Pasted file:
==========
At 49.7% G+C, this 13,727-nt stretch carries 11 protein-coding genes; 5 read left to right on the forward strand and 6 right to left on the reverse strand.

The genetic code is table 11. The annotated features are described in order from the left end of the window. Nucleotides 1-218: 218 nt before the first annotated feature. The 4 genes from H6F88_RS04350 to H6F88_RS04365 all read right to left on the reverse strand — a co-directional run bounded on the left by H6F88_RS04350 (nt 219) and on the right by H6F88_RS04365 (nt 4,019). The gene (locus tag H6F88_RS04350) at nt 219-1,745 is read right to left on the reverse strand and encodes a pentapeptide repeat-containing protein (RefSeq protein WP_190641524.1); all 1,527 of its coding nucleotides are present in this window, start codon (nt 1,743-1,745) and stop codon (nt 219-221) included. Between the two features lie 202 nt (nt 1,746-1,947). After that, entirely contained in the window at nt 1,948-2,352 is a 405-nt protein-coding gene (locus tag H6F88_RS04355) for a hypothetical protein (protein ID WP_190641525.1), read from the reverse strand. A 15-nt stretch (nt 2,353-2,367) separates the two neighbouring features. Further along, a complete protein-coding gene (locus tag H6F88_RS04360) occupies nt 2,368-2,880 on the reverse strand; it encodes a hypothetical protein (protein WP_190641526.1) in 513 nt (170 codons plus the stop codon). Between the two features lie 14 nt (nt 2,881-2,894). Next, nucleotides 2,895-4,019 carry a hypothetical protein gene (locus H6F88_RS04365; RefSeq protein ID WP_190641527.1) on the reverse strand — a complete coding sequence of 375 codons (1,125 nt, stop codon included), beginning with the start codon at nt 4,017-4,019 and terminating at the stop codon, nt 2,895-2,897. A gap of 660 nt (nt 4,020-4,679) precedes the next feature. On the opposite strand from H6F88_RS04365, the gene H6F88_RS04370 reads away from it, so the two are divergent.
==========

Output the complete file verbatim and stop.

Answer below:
At 49.7% G+C, this 13,727-nt stretch carries 11 protein-coding genes; 5 read left to right on the forward strand and 6 right to left on the reverse strand.

The genetic code is table 11. The annotated features are described in order from the left end of the window. Nucleotides 1-218: 218 nt before the first annotated feature. The 4 genes from H6F88_RS04350 to H6F88_RS04365 all read right to left on the reverse strand — a co-directional run bounded on the left by H6F88_RS04350 (nt 219) and on the right by H6F88_RS04365 (nt 4,019). The gene (locus tag H6F88_RS04350) at nt 219-1,745 is read right to left on the reverse strand and encodes a pentapeptide repeat-containing protein (RefSeq protein WP_190641524.1); all 1,527 of its coding nucleotides are present in this window, start codon (nt 1,743-1,745) and stop codon (nt 219-221) included. Between the two features lie 202 nt (nt 1,746-1,947). After that, entirely contained in the window at nt 1,948-2,352 is a 405-nt protein-coding gene (locus tag H6F88_RS04355) for a hypothetical protein (protein ID WP_190641525.1), read from the reverse strand. A 15-nt stretch (nt 2,353-2,367) separates the two neighbouring features. Further along, a complete protein-coding gene (locus tag H6F88_RS04360) occupies nt 2,368-2,880 on the reverse strand; it encodes a hypothetical protein (protein WP_190641526.1) in 513 nt (170 codons plus the stop codon). Between the two features lie 14 nt (nt 2,881-2,894). Next, nucleotides 2,895-4,019 carry a hypothetical protein gene (locus H6F88_RS04365; RefSeq protein ID WP_190641527.1) on the reverse strand — a complete coding sequence of 375 codons (1,125 nt, stop codon included), beginning with the start codon at nt 4,017-4,019 and terminating at the stop codon, nt 2,895-2,897. A gap of 660 nt (nt 4,020-4,679) precedes the next feature. On the opposite strand from H6F88_RS04365, the gene H6F88_RS04370 reads away from it, so the two are divergent.